Books and Brews: Eat My Words Bookstore

June was another fun program on Books and Brews with Laura Vosika!  Today we talked to Scott van Koughnett, owner of Eat My Words Bookstore in northeast Minneapolis--where Michael and I will be appearing next Saturday to talk about writing, do readings from The Blue Bells Chronicles, and host a beer tasting.  Yes, 


Michael Agnew, Books and Brews, Beer, craft beer, valkyrie
Laura Vosika, Michael Agnew, Scott van Koughnett
donated by Dangerous Man Brewery across the street.  What's that, you say?  You'd love to come for the intellectual literary atmosphere and gather with writers and poets?  The address is:

1228 2nd Street NE, Minneapolis
June 24, 2017
3 to 5 pm

Free and open to the public.


Scott came to books largely by way of an aunt who owned a bookstore--and his fond memories of time spent there.  After earning degrees in English and history, and a detour into the world of corporate law--and with many shelves full of books in his own home--he came back to his dream of one day owning his own bookstore.

Scott van Koughnett, Eat My Words Bookstore
A bit over three years after opening, Scott is moving (just half a block) to bigger facilities.  We talked a bit about the value of literature, of stories--the fact that stories have been with us throughout history; the connection between history and story, and why and how we learn from stories.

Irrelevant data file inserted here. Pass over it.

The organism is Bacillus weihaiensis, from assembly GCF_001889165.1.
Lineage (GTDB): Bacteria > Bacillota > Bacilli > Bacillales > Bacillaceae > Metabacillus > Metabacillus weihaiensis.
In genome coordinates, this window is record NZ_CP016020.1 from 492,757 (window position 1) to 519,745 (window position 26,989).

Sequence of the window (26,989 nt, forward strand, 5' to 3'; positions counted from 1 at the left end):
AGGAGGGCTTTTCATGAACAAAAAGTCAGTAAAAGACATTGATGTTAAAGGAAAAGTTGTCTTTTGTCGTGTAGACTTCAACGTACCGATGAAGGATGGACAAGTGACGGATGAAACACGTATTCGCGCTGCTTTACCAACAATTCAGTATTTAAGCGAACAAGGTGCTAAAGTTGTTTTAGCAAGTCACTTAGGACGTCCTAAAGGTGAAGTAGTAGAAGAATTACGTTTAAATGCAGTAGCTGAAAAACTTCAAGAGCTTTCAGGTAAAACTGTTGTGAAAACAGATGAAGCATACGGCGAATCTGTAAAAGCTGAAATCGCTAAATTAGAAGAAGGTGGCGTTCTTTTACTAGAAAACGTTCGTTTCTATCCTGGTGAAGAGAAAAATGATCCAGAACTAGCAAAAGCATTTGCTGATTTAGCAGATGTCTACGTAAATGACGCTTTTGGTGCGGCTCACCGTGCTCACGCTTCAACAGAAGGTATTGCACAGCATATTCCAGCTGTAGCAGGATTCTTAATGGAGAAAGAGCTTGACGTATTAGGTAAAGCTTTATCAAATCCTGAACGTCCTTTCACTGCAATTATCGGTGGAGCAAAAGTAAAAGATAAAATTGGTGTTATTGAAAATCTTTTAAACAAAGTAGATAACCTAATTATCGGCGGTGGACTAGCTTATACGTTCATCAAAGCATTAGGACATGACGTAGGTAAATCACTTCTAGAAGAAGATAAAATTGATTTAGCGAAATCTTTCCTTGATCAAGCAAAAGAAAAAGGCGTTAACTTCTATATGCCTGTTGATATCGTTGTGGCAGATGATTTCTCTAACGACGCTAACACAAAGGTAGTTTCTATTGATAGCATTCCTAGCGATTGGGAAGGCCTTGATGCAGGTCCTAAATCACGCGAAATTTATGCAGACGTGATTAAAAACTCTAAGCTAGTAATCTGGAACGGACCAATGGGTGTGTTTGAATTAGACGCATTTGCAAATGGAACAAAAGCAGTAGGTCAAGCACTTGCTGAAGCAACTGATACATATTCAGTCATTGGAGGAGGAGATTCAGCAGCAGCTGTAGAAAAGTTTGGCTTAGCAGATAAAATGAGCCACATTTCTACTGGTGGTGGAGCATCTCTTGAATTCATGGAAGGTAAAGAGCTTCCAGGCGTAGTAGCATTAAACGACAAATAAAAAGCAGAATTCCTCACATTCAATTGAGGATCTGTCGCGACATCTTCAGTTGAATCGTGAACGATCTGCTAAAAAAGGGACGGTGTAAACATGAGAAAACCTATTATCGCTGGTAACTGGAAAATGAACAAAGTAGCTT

I couldn't wait to see how Michael was going to pair beer with the very broad theme of 'a bookstore.'  I was not disappointed!  He chose beers this week on a literary theme.  Oberon Ale from Bell's Brewery, Puck Petite Saison from North Coast Brewing Company, Brynhildr's Gift, a rye ale from Olvalde Farm and Brewing, and finally--what more could you want for a literary beer!--War and Peace from Fulton Beer.

Speaking of stories--Michael was ready with the story behind Brynhildr.  She was one of the (always female) Valkyrie--one of those in Norse and Germanic mythology who selects who will live and die in battle--and later bear mead to their chosen in the hall of the slain.  (So let me get this straight--first you pick them to die, then you bring them mead?  Do these guys hate the Valkyrie or love them?)

While there is a great deal more to the story, Michael stuck with the part where she displeases Odin, and for doing so, is condemned to live as a mortal woman, locked away in a castle. (Wait, that's part of living as a mortal woman?  Where do I sign up for my castle?)  There, she sleeps inside a ring of flames until a man might come along who wants to marry her.

Lo and behold, it works!  Siegfried arrives, removes her helmet and cuts off her chainmail and they fall in love.  Then Wagner wrote a great piece that includes the trombone soli from Ride of the Valkyries.

Michael says the moral of the story is, Don't mess with Odin.  My take was, Why's everyone paying for Match and E Harmony if all they have to do is go to sleep in a ring of flames and men just magically appear?  I've already started building my flame-proof castle in the backyard.  I'll work on the permits when government offices open tomorrow, but I can't really see why anyone would object.

I should have it all sorted out in plenty of time to be at the event: next Saturday, June 24, 3 to 5 pm at Eat My Words Bookstore in Minneapolis.  We hope to see you there!
Books and Brews is currently looking for sponsors so that we can continue airing on AM 950.

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